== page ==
The Yosemite Museum was one of the first established in the National Park Service, and its collection is one of the largest and most diverse in the National Park System. Its holdings include all manner of natural and cultural materials related to Yosemite and its environs. The collection now contains over 5 million items.
The ethnographic collection in Yosemite is one of the largest in the National Park Service. The collection contains the largest extant group of documented Miwok and Paiute materials from the region, and is the only such collection to contain materials dating from the 1880s to the present day. It is also unusual in that many basket weavers’ names are known. Yosemite's archeological collection is also of considerable significance, and includes assemblages central to establishing a regional chronological sequence, as well as some of the earliest materials found in the Sierra Nevada region.
The park archives contain over 3,000 linear feet of historic documentation, making it the fifth largest archival collection in the National Park Service. Collections include primary source materials in a wide variety of formats, typically paper, photographs, films, maps, plans, drawings and audio recordings. The archive also manages analog and digital recordings of enduring value. The collection contains unique and important manuscript materials related to Yosemite's history, including personal papers of James Mason Hutchings and Galen Clark, historic park administrative records, early concessionaire records, and numerous hotel registers. The Yosemite Park and Curry Co. donated their own archive of records, photographs and other documentary material to the Park's collection. Research use of the archives is allowed by appointment.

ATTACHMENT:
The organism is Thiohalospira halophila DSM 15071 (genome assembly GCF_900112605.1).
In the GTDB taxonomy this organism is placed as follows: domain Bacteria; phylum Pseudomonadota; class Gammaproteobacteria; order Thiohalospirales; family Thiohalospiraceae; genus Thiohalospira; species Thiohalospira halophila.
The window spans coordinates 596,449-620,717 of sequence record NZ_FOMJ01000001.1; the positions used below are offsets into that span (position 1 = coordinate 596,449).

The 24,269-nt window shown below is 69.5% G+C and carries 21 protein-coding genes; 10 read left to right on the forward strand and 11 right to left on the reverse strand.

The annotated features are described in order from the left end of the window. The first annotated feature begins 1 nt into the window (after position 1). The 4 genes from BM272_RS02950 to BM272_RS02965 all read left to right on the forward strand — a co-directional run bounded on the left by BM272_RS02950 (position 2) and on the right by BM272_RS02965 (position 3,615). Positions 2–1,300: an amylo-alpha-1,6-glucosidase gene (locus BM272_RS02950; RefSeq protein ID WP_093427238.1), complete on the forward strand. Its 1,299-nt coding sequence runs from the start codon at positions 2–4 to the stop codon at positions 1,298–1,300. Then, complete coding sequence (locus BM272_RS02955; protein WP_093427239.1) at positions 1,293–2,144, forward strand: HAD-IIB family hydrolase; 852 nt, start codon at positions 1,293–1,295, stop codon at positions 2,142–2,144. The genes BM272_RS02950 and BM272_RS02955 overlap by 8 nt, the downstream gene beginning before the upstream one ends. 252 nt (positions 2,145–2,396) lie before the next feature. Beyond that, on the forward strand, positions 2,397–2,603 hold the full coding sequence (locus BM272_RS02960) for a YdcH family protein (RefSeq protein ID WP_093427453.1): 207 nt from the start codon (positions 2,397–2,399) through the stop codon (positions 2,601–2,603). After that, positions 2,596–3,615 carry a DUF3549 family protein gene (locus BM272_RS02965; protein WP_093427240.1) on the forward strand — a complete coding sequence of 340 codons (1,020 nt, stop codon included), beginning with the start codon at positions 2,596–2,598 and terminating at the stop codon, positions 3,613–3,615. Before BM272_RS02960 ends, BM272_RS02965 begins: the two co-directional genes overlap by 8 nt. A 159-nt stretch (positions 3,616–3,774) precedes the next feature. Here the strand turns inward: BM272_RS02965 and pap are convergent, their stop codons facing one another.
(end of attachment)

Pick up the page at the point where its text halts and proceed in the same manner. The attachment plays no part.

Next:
Photographs of the Yosemite area constitute a large and important part of the Museum's collection of historic material. The museum collection of over 40,000 photographs, albums, photographically-illustrated books, stereographs, negatives and lantern slides ranges from some of the earliest photographs taken of the Park to the work of contemporary visitors and artists. Additional paper materials include historic brochures and maps, chromolithographs and engravings, and other mass-produced publications related to the history of the Park. Other historic artifacts in the collection range from early firearms to wagons and historic vehicles and early souvenir items. The fine arts holdings of the Museum include significant works by Albert Bierstadt, Thomas Hill, Thomas Moran, Thomas Ayres and William Keith, as well as contemporary pieces.
A large herbarium of approximately 7,500 specimens is maintained by the Museum, as are vertebrate study skins, skeletal material, mounted entomological specimens, and specimens preserved in alcohol. Many of these biological collections were made by the Yosemite Field School or park naturalists during the early years of NPS administration of Yosemite.
The Yosemite Research Library, administered in conjunction with the Yosemite Museum, also focuses on the human and natural history of Yosemite. In addition to its circulating collections, the library holdings comprise 400 linear feet of rare book and pamphlet material, including early accounts of visits to the region; maps, pamphlets and ephemera related to park promotion and activities; dissertations, monographs and unpublished studies on park-related topics; oral history transcripts; and news clippings and articles on Yosemite topics. The library also administers a collection of over 18,000 negatives and copy photographs.
Material from the Yosemite Museum collection is displayed in the Indian Cultural Exhibit and Museum Gallery in Yosemite Valley, as well as at the Pioneer Yosemite History Center in Wawona. That portion of the collection which remains in storage is available for use by researchers on a year-round basis by appointment. Loans from the collection are made to institutions meeting NPS requirements for security and artifact preservation. The Research Library is open to the public Monday through Thursday throughout the year from 10 to 4, and is closed for lunch. Researchers expecting to make extensive use of the library collection should contact the librarian in advance of their visit.